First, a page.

The business owner speaks out Herne Bay This is a rising trend amid high interest from firms to move into his shop following the closure of a tattoo studio.
Nejmi has been looking for a replacement since December, when Stavros Tattoos’ previous tenants left.
Mr Hassan, who is also the boss of popular ice cream parlour Makcari’s, says he has been left “surprised” by the level of interest as possible businesses look to fill the gap.
He told KentOnline: “The level of interest has genuinely taken me by surprise.
“It’s really great to see that in these hard times, the town is still attracting interest from business owners and entrepreneurs.
“I really think Herne Bay is bucking the trend right now.”
Dave Stavros (who runs Stavros Tattoos) has also explained why he had left Herne Bay.
“It comes down to the cost of living crisis, so we’re choosing to downsize to a location closer to my home to help battle that,” said the tattoo artist.
“It was either stay in Herne Bay and have to raise prices for customers, which could cost us business, or move to Ashford Start over there.
“I’m so lucky to have such loyal customers, so I don’t want to alienate them by raising prices when times are hard for everyone.
“Tattoos are a luxury item, it’s so important to stay competitive and we’re really excited for our future in Ashford.”
Ashford’s new studio at Wotton Road gives him the best chance of survival in today’s economic climate.
Mr Hassan, who was Dave’s landlord for three years, wished Stavros Tattoos the best.
“There’s no hard feelings at all, I want to look after my tenants’ best interests and this clearly was the best choice for him,” he said.
“I will miss having him here and wish him all the best over in Ashford.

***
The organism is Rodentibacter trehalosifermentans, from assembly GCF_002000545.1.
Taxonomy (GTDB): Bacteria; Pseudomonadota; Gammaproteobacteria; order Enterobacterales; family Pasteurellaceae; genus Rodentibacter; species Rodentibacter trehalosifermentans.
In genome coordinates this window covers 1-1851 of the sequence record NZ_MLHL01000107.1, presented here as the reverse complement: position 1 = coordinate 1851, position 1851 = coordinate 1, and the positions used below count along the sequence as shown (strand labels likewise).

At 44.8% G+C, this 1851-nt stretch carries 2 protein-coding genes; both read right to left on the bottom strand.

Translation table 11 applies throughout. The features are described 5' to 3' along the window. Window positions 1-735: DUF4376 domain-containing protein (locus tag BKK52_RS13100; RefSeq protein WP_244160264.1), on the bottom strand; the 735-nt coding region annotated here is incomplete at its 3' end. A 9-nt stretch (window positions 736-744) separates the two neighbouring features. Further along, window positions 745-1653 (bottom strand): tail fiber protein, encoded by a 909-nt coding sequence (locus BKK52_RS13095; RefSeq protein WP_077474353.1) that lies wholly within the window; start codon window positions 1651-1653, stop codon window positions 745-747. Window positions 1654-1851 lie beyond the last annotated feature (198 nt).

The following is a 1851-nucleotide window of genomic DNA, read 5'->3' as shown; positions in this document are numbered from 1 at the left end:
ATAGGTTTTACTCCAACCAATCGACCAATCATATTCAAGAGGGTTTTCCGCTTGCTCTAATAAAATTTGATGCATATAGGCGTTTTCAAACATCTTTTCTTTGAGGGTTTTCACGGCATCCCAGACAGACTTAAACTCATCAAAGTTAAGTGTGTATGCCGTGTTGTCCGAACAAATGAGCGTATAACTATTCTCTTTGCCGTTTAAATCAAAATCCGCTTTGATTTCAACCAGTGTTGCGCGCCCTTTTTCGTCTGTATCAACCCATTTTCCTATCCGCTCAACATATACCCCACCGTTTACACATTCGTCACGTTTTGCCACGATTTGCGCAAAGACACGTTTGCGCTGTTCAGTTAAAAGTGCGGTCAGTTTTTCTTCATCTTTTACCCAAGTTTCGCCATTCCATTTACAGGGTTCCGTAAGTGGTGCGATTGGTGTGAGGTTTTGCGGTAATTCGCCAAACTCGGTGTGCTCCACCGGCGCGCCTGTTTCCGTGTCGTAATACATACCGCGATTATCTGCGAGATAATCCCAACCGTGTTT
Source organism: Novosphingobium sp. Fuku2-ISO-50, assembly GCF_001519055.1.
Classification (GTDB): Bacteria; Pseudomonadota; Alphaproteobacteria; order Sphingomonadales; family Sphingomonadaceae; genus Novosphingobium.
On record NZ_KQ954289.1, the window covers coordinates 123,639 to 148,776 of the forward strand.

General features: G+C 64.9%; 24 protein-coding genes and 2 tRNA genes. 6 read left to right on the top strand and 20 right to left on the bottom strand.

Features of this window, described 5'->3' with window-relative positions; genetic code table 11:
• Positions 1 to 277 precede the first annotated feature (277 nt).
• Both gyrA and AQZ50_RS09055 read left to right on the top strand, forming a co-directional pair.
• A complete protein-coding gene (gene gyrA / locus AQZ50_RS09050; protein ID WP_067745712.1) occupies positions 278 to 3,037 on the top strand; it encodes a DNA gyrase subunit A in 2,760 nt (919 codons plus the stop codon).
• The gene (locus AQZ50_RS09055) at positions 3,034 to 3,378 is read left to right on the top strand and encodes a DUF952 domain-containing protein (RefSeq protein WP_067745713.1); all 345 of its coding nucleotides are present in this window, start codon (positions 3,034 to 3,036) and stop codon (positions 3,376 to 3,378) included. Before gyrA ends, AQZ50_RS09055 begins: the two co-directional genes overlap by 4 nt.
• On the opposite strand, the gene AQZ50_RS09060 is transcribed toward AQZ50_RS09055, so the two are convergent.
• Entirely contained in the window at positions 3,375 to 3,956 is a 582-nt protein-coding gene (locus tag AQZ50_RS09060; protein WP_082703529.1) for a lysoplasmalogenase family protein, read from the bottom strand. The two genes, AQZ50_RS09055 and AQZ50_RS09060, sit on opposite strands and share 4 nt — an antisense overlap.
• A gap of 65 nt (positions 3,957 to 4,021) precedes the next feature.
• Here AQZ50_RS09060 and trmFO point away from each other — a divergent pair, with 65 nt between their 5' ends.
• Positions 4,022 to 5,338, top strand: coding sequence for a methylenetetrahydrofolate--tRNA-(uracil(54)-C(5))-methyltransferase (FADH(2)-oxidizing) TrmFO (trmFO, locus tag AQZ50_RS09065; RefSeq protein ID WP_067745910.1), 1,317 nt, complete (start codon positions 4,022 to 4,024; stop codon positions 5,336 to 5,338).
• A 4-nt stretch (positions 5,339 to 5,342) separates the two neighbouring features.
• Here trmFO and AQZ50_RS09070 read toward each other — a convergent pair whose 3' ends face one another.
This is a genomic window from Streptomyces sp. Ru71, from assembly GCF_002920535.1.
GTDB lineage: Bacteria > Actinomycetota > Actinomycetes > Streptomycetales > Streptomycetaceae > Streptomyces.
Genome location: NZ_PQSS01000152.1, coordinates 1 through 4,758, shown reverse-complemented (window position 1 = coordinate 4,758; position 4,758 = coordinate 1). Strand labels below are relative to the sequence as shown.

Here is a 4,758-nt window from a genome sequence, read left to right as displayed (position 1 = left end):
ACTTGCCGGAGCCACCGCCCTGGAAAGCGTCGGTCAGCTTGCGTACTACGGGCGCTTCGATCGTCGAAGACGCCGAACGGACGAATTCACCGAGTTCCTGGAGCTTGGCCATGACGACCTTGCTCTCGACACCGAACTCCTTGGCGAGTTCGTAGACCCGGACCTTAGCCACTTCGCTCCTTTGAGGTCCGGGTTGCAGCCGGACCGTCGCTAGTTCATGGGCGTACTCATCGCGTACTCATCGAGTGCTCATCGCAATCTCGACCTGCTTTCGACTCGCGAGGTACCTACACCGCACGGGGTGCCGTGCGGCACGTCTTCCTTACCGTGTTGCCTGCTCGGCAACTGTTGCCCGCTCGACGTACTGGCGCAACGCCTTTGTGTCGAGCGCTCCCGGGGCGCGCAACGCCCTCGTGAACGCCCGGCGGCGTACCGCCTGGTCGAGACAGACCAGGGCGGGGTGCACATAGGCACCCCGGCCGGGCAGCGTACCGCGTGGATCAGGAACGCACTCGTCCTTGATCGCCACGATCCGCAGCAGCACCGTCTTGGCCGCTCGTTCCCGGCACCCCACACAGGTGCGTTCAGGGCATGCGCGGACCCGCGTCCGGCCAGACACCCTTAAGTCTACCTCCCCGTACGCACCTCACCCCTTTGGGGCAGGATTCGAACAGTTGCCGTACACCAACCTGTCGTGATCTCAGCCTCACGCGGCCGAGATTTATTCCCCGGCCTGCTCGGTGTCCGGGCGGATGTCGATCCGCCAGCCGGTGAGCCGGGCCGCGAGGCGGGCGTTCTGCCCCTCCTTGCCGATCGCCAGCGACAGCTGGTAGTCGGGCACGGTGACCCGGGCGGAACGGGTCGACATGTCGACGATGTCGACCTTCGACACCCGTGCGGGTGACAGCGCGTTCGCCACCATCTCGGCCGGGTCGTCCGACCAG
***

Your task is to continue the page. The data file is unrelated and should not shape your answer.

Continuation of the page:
“Now it’s time to move forward, and fill the gap left with something that Herne Bay can really get behind.”
When asked who could possibly move in and when, Mr Hassan stressed the importance to find the right tenant.
He said: “For me, I don’t want to just fill the building with anyone. It must be the right person and business.
“I’d love to see a start-up business come in and make this their first home or open it up myself and hire spaces out to companies.
“It’s not all about the money, there’s been loads of interest and so many different ideas are being suggested.”
“It really feels like a town that’s on the up…”
Concerning the situation in Herne Bay overall, Mr Hassan said it was encouraging to observe the seaside resort holding its ground against Tankerton and Whitstable.
“We really are competing with the more popular seaside towns and in my opinion that will only get better,” said the businessman.
“When we started to invest in Herne Bay 20 years ago, it wasn’t so much the place to be.
“There’s been a real transition over the years, and we’ve had money come into the town that wasn’t here 15 or so years ago.
“It really feels like a town that’s on the up.”
Herne Bay is poised to undergo a period in which other entrepreneurs are looking to make their mark.
A La Turka boss Mehmet Dari previously shared his vision of a seafront rooftop restaurant in Central ParadeThe former Le Petit Poisson was replaced by the current one.
He hopes to open the restaurant in the early part of next year. residents petitioned to support the businessman His A La Turka business.
Along with this, the £250k pedestrianisation of Herne Bay’s seafront could take shape this year as the town waits on Kent County Council’s verdict on the scheme.
Plans would see the introduction of a series of one way systems to the town. A seafront stretch of road that runs between Pier Avenue to Station road would also be closed to traffic.
Last year, the scheme was controversial and caused controversy in the town.
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